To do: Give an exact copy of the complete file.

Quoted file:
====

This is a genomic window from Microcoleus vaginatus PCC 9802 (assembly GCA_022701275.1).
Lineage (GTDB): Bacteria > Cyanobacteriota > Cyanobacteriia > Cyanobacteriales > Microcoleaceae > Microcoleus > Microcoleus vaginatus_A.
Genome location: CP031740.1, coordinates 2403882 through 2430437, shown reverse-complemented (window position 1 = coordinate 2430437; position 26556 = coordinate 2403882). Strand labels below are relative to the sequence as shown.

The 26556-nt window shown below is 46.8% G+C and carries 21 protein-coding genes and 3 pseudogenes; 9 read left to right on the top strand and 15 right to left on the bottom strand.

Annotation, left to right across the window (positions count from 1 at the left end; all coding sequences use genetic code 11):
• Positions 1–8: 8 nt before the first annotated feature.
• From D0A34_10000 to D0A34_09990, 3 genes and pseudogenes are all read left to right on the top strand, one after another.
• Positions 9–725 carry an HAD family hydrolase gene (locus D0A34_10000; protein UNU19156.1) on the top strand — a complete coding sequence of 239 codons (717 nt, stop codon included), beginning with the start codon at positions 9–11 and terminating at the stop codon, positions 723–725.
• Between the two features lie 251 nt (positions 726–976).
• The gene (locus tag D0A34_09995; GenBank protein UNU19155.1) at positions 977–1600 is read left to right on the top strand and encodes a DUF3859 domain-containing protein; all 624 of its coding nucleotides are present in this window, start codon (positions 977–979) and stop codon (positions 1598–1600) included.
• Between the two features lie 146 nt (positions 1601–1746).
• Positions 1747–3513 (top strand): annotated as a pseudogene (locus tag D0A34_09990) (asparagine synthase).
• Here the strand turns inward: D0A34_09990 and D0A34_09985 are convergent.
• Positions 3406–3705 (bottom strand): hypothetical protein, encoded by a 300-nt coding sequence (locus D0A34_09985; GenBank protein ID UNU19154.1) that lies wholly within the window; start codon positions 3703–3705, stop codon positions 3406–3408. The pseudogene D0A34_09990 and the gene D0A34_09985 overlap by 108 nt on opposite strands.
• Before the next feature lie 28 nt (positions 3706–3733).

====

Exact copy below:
This is a genomic window from Microcoleus vaginatus PCC 9802 (assembly GCA_022701275.1).
Lineage (GTDB): Bacteria > Cyanobacteriota > Cyanobacteriia > Cyanobacteriales > Microcoleaceae > Microcoleus > Microcoleus vaginatus_A.
Genome location: CP031740.1, coordinates 2403882 through 2430437, shown reverse-complemented (window position 1 = coordinate 2430437; position 26556 = coordinate 2403882). Strand labels below are relative to the sequence as shown.

The 26556-nt window shown below is 46.8% G+C and carries 21 protein-coding genes and 3 pseudogenes; 9 read left to right on the top strand and 15 right to left on the bottom strand.

Annotation, left to right across the window (positions count from 1 at the left end; all coding sequences use genetic code 11):
• Positions 1–8: 8 nt before the first annotated feature.
• From D0A34_10000 to D0A34_09990, 3 genes and pseudogenes are all read left to right on the top strand, one after another.
• Positions 9–725 carry an HAD family hydrolase gene (locus D0A34_10000; protein UNU19156.1) on the top strand — a complete coding sequence of 239 codons (717 nt, stop codon included), beginning with the start codon at positions 9–11 and terminating at the stop codon, positions 723–725.
• Between the two features lie 251 nt (positions 726–976).
• The gene (locus tag D0A34_09995; GenBank protein UNU19155.1) at positions 977–1600 is read left to right on the top strand and encodes a DUF3859 domain-containing protein; all 624 of its coding nucleotides are present in this window, start codon (positions 977–979) and stop codon (positions 1598–1600) included.
• Between the two features lie 146 nt (positions 1601–1746).
• Positions 1747–3513 (top strand): annotated as a pseudogene (locus tag D0A34_09990) (asparagine synthase).
• Here the strand turns inward: D0A34_09990 and D0A34_09985 are convergent.
• Positions 3406–3705 (bottom strand): hypothetical protein, encoded by a 300-nt coding sequence (locus D0A34_09985; GenBank protein ID UNU19154.1) that lies wholly within the window; start codon positions 3703–3705, stop codon positions 3406–3408. The pseudogene D0A34_09990 and the gene D0A34_09985 overlap by 108 nt on opposite strands.
• Before the next feature lie 28 nt (positions 3706–3733).